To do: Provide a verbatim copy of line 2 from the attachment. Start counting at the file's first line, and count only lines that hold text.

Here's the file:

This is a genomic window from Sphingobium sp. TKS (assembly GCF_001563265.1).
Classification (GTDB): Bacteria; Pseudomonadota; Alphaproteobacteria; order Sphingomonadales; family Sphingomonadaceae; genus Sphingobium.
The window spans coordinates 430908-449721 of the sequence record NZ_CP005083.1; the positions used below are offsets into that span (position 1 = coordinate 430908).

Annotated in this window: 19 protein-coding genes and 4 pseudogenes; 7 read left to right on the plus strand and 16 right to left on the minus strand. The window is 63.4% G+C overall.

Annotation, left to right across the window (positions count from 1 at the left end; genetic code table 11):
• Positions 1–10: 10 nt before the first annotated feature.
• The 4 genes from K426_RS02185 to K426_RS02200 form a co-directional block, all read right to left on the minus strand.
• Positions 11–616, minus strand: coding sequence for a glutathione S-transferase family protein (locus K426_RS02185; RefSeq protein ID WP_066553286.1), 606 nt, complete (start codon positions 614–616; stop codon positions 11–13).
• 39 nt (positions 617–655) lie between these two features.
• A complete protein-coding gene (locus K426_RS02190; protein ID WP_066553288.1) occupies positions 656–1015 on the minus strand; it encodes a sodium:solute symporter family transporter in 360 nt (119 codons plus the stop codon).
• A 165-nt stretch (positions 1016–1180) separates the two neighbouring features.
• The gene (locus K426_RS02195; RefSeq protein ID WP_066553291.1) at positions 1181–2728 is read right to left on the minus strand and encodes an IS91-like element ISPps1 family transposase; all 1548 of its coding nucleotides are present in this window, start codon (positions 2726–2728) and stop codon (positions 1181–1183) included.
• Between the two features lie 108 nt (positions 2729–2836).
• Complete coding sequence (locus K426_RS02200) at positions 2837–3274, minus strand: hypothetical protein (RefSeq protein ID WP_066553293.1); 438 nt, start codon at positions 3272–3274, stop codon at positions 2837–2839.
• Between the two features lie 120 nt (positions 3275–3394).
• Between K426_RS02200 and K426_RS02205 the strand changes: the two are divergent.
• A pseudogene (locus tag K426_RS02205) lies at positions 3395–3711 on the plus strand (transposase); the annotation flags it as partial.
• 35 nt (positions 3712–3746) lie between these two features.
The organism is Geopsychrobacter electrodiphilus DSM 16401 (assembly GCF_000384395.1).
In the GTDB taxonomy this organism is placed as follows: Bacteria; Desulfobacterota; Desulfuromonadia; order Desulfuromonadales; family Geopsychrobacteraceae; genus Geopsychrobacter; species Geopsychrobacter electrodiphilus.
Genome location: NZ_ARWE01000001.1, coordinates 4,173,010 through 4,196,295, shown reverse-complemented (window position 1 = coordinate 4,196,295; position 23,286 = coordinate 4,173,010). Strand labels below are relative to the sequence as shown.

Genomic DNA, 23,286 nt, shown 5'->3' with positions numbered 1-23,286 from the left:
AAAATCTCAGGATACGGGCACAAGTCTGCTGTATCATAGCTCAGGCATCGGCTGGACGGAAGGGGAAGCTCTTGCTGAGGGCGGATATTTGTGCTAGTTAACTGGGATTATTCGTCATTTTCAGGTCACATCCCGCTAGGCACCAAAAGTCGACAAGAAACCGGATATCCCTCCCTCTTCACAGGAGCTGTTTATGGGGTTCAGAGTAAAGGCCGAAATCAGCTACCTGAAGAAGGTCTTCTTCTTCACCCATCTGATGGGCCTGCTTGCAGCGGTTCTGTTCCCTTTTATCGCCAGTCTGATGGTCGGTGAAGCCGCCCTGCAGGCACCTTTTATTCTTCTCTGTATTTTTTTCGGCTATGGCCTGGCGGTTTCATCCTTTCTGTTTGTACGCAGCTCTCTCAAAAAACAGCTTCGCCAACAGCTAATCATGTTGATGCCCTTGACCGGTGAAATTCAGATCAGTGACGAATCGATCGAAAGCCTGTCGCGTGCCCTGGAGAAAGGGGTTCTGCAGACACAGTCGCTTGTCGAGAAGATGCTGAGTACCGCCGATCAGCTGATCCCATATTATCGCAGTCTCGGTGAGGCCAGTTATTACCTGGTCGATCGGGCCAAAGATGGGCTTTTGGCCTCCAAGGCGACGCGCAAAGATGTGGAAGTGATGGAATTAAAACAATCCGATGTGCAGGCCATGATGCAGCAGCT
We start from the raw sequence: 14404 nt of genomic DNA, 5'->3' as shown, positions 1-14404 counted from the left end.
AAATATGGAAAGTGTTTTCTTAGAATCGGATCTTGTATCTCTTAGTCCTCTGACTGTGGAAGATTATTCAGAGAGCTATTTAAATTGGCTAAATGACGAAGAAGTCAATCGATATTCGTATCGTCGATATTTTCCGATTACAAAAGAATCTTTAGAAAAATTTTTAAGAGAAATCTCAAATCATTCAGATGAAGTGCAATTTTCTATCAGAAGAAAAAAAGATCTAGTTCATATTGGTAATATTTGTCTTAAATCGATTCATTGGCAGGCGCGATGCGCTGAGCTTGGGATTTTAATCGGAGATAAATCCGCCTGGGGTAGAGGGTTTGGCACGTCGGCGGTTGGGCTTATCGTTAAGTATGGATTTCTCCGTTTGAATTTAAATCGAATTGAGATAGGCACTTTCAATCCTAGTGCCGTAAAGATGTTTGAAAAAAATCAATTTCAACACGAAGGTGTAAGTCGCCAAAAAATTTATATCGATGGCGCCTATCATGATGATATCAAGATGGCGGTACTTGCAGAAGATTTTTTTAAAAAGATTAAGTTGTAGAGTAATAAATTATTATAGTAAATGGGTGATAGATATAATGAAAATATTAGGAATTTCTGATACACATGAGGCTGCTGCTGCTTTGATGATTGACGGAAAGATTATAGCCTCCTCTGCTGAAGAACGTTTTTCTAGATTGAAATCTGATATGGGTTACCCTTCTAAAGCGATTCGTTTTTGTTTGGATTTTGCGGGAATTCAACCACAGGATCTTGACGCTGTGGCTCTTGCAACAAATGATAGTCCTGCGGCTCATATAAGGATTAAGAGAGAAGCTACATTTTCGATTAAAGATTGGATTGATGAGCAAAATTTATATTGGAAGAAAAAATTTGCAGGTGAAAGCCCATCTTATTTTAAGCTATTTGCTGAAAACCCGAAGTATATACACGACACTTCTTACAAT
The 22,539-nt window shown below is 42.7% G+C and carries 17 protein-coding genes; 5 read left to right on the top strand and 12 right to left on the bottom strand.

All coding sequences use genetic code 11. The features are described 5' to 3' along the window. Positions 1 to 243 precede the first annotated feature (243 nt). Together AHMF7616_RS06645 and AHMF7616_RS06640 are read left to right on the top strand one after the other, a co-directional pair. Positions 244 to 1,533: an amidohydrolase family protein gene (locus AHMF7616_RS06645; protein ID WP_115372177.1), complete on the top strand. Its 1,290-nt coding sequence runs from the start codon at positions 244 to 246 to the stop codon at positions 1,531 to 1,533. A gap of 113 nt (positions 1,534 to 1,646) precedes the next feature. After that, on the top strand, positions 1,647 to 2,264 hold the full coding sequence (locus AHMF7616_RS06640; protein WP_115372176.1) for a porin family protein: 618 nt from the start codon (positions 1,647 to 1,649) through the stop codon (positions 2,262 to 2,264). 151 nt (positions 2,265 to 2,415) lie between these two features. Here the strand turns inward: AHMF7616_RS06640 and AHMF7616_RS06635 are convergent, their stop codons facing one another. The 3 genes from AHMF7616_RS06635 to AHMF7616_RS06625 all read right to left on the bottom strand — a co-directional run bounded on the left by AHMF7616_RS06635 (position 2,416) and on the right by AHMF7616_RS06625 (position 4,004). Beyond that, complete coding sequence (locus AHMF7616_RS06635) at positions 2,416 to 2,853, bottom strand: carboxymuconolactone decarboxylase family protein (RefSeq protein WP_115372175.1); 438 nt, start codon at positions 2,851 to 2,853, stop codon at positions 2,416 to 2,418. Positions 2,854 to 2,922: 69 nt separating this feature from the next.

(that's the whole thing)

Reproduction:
Classification (GTDB): Bacteria; Pseudomonadota; Alphaproteobacteria; order Sphingomonadales; family Sphingomonadaceae; genus Sphingobium.